Inventory valuation is based on the latest purchase. Thus, the last in first out (LIFO) method may not be elected for tax purposes. Conformity between book and tax reporting is not required.
Capital gains and losses attract normal profits tax treatment, except that losses from the sale of shares, equity interests, bonds and similar securities may be offset only against the same type of income.
Capital gains on equity
Gains derived from the transfer of shares, bonds, and other securities are subject to tax at the regular 30% rate (to be reduced to 25% as of fiscal years beginning on or after 2020).
Non-residents are subject to capital gains tax on the disposal of Argentine equities at a 13.5% effective tax rate on gross proceeds or, alternatively, a 15% income tax on the actual capital gain if the seller’s tax cost basis can be duly documented for Argentine tax purposes. Disposal of equities listed in the local stock exchange and ADRs/Global Depository Receipts (GDRs) are tax exempt, provided certain conditions are met.
Capital gains on debts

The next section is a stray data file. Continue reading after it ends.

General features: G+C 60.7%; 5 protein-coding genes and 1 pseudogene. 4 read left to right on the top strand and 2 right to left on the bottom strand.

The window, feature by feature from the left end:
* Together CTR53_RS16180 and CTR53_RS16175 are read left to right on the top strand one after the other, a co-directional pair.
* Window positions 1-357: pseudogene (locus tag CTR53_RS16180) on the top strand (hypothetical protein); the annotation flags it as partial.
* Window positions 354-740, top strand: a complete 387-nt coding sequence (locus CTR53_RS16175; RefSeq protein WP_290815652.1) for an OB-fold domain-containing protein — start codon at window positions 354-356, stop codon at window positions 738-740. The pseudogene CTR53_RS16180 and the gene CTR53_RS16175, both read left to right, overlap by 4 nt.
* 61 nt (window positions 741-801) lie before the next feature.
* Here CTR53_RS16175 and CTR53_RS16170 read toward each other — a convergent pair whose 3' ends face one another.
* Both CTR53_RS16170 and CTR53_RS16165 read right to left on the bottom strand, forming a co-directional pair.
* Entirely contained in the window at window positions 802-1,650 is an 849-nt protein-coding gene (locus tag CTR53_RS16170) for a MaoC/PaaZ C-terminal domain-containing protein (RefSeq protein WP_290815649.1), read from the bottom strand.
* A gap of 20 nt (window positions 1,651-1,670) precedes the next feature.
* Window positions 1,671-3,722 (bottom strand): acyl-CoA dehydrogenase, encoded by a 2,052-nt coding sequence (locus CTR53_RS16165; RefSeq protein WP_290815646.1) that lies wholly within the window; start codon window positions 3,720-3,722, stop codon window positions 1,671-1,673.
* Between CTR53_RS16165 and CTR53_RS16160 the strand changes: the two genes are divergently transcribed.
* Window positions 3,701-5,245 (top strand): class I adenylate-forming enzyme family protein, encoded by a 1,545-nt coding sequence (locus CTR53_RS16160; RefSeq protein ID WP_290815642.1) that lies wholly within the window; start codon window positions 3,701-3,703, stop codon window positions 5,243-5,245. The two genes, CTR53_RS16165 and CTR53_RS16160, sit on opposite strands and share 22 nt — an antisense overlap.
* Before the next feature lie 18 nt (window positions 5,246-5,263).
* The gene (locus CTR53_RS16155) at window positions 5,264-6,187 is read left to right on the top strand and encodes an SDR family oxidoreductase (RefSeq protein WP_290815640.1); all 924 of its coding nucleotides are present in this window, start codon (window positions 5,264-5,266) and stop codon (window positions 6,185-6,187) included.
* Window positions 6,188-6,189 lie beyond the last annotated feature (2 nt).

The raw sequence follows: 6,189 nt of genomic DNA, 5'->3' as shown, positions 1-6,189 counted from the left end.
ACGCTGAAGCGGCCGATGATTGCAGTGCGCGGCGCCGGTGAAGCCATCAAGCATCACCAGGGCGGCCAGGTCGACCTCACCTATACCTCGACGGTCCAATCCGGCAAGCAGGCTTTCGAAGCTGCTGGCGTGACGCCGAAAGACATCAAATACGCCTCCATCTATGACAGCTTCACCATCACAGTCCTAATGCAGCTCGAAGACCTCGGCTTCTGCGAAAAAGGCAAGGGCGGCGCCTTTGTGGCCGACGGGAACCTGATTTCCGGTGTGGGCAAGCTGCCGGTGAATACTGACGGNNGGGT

Capital gains derived by foreign beneficiaries from the sale of corporate bonds placed by public offer (obligaciones negociables), notes issued by financial trusts (títulos de deuda), or government securities (except from LEBACs) should be exempt from profits tax, provided certain conditions are met.
Dividends, including stock dividends, are not included in the tax base by the recipient if distributed by an Argentine company (see the Withholding taxes section for additional information). However, tax is levied if the dividends are distributed by a foreign company.
Royalty income should be included as part of the taxpayer’s taxable income and will be subject to the standard profits tax rate.
Foreign exchange gains/losses
The general rule is that foreign exchange results (gain or losses) have to be recognised on an accrual basis. However, in some cases, the cash basis is applicable.
Foreign exchange losses arising from inter-company financing would be subject to thin-cap rules.
Foreign income received or held undistributed abroad (in case of investments in non-stock companies) by resident corporations is subject to tax. Note that an Argentine taxpayer is immediately taxed on the passive income generated by a CFC that is directly or indirectly held by the Argentine taxpayer to the extent that more than 50% of that CFC’s income is passive and is effectively subject to a tax that is lower than 75% of the applicable Argentine income tax rate. Tax losses from a foreign source can only be offset against income from a foreign source.